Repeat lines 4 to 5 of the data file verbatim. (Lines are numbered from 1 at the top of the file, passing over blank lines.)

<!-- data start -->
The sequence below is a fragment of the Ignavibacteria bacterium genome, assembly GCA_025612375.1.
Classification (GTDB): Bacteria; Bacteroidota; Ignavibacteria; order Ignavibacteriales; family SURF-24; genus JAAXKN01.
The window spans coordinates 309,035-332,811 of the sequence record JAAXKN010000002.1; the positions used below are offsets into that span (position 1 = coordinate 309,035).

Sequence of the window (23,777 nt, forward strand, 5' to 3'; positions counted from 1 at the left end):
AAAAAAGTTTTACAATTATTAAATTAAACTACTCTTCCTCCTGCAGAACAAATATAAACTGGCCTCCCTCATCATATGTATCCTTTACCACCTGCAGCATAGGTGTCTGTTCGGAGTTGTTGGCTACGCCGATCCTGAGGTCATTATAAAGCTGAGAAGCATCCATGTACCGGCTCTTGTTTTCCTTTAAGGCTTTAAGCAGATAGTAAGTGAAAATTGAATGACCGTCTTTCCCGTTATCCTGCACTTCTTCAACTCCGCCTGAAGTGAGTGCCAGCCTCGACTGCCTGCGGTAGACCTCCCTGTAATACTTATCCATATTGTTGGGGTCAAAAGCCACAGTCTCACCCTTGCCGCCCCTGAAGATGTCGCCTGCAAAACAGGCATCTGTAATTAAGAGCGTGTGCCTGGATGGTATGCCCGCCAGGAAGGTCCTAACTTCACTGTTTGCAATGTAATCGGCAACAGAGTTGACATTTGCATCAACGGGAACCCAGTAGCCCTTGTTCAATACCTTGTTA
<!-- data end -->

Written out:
Sequence of the window (23,777 nt, forward strand, 5' to 3'; positions counted from 1 at the left end):
AAAAAAGTTTTACAATTATTAAATTAAACTACTCTTCCTCCTGCAGAACAAATATAAACTGGCCTCCCTCATCATATGTATCCTTTACCACCTGCAGCATAGGTGTCTGTTCGGAGTTGTTGGCTACGCCGATCCTGAGGTCATTATAAAGCTGAGAAGCATCCATGTACCGGCTCTTGTTTTCCTTTAAGGCTTTAAGCAGATAGTAAGTGAAAATTGAATGACCGTCTTTCCCGTTATCCTGCACTTCTTCAACTCCGCCTGAAGTGAGTGCCAGCCTCGACTGCCTGCGGTAGACCTCCCTGTAATACTTATCCATATTGTTGGGGTCAAAAGCCACAGTCTCACCCTTGCCGCCCCTGAAGATGTCGCCTGCAAAACAGGCATCTGTAATTAAGAGCGTGTGCCTGGATGGTATGCCCGCCAGGAAGGTCCTAACTTCACTGTTTGCAATGTAATCGGCAACAGAGTTGACATTTGCATCAACGGGAACCCAGTAGCCCTTGTTCAATACCTTGTTA